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The Art of Computer Programming, Volumes 1-3 Boxed Set

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Knuth's classic work has been widely acclaimed as one of the most influential works in the field of computer science. For the first time, these books are available as a boxed, three-volume set. The handsome slipcase makes this set an ideal gift for the recent computer science graduate or professional programmer. Offering a description of classical computer science, this mu Knuth's classic work has been widely acclaimed as one of the most influential works in the field of computer science. For the first time, these books are available as a boxed, three-volume set. The handsome slipcase makes this set an ideal gift for the recent computer science graduate or professional programmer. Offering a description of classical computer science, this multi-volume work is a useful resource in programming theory and practice for students, researchers, and practitioners alike. For programmers, it offers cookbook solutions to their day-to-day problems.


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Knuth's classic work has been widely acclaimed as one of the most influential works in the field of computer science. For the first time, these books are available as a boxed, three-volume set. The handsome slipcase makes this set an ideal gift for the recent computer science graduate or professional programmer. Offering a description of classical computer science, this mu Knuth's classic work has been widely acclaimed as one of the most influential works in the field of computer science. For the first time, these books are available as a boxed, three-volume set. The handsome slipcase makes this set an ideal gift for the recent computer science graduate or professional programmer. Offering a description of classical computer science, this multi-volume work is a useful resource in programming theory and practice for students, researchers, and practitioners alike. For programmers, it offers cookbook solutions to their day-to-day problems.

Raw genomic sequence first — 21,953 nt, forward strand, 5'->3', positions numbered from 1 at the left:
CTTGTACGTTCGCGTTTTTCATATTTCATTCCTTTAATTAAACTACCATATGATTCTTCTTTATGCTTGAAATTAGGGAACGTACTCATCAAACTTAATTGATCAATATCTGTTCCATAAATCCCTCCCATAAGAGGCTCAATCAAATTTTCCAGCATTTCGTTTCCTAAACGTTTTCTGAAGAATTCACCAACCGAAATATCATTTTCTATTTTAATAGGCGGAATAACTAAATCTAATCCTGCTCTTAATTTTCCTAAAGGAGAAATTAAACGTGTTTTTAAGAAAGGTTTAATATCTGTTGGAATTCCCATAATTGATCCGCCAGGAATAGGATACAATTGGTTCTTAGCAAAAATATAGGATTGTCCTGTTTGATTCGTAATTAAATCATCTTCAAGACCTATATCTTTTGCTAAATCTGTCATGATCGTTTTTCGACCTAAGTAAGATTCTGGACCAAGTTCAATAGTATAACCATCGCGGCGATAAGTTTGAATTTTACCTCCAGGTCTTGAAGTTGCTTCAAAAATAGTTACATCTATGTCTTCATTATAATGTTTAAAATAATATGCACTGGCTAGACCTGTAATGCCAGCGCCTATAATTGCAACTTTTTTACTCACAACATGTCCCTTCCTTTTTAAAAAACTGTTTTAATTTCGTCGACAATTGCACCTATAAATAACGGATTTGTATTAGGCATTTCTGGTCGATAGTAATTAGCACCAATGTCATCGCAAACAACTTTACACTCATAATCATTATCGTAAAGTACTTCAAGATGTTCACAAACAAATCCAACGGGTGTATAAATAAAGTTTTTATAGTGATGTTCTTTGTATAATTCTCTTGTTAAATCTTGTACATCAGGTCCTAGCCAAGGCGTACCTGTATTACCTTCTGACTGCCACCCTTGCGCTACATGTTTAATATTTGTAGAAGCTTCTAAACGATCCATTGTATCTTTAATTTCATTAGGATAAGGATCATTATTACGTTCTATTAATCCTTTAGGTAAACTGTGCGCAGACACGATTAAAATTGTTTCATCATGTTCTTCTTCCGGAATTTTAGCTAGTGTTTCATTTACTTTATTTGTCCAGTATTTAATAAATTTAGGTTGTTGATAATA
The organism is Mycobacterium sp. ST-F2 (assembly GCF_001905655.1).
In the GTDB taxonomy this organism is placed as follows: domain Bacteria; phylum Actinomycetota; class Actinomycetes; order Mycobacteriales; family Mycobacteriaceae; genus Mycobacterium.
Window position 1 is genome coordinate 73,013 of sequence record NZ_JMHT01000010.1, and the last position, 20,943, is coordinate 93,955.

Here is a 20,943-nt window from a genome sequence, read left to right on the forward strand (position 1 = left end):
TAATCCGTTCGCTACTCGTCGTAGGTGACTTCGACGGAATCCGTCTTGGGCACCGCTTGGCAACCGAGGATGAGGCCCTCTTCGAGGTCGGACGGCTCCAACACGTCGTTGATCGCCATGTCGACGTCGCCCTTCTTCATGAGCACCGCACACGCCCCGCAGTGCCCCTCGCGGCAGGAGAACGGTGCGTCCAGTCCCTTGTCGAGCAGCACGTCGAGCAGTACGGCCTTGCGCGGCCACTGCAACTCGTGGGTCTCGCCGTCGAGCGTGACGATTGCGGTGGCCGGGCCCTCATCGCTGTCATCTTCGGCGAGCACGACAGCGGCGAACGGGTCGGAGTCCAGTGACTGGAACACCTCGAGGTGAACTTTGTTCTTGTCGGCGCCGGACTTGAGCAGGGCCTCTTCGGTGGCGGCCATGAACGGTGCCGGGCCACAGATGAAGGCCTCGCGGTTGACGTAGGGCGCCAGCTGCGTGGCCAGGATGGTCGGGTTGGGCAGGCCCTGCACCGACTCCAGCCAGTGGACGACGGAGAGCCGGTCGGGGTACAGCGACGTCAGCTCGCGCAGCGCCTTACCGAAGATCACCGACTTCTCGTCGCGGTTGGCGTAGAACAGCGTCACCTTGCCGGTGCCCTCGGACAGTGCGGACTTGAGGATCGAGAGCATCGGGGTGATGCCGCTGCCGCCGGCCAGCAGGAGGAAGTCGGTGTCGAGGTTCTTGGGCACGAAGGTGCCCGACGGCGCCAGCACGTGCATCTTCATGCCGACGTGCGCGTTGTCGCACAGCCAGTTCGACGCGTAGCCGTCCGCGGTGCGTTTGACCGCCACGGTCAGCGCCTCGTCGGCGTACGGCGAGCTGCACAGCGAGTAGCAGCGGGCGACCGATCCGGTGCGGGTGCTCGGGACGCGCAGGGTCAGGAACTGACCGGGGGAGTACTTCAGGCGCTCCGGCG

30 review for The Art of Computer Programming, Volumes 1-3 Boxed Set

  1. 5 out of 5

    Ean Schuessler

    This is the Harry Potter series for REAL wizards.

  2. 5 out of 5

    Nick Black